Heavy Police Presence for Davis Cup

by The Insider on March 3, 2009 · 0 comments

in ATP News

About 1,000 police from seven counties will handle security ahead of Sweden’s Davis Cup match against Israel next week amid fears that protests could turn violent.

Police commissioner Hakan Jarborg Eriksson said Thursday that officials expect a “Stop the Match” protest, formed after Israel’s offensive in Gaza started in December, to be relatively calm. But there are fears that protests from small, radical groups could turn violent.

The first-round World Group match will be played March 6-8 without fans at the 4,000-seat Baltic Hall. Only teams, officials, some sponsors and journalists will be allowed to enter the hall.

Organizers of a “Stop the Match” campaign expect 8,000 to 12,000 will demonstrate on March 7 before the Davis Cup doubles match.

“They have said that they want to stop the match at all costs,” Jarborg Eriksson told Swedish news agency TT.

Left-wing groups, human rights organizations and pro-Palestinian groups also plan to demonstrate during the best-of-five series.

The Israeli team is scheduled to arrive Sunday. Sweden’s squad is practicing in Stockholm this weekend before heading to Malmo.

This week in Dubai, Israeli Andy Ram played in a tennis tournament under heavy security and body guards. Ram was granted a visa by the government after Israel’s Shahar Peer was denied a visa for the women’s tournament because of security concerns.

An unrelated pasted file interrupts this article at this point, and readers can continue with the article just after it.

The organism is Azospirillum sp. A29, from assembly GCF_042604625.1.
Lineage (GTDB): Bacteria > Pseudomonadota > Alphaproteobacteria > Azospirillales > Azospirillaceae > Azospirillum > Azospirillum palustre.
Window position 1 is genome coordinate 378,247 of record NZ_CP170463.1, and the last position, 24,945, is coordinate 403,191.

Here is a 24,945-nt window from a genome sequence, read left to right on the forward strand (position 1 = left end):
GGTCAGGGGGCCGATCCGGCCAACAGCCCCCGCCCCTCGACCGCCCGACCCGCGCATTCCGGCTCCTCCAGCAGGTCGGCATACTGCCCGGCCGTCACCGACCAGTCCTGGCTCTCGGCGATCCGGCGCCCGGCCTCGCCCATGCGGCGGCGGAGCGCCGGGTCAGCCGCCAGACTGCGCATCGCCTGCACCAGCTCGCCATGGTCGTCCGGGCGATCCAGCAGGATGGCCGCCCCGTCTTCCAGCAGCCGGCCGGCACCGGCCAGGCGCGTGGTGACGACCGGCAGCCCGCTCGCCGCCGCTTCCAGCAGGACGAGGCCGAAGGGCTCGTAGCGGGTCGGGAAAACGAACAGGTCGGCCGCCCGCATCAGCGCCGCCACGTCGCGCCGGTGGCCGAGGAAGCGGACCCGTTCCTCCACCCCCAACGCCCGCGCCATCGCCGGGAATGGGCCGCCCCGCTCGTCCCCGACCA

Malmo, Sweden’s third largest city, has a left-leaning local government and a large Muslim minority. Its leaders have strongly criticized Israel over the Gaza invasion, and some have called for the Davis Cup match to be dropped altogether.

Malmo officials announced last week that the match played behind closed doors after a vote on the issue in the city’s recreational committee. The committee said it could not guarantee security for the fans.

It will be the second time a Davis Cup match is played in an empty arena in Sweden. In 1975, Sweden played Chile in Bastad without spectators. That was two years after a military coup led by Augusto Pinochet against the elected Chilean government of Salvador Allende.

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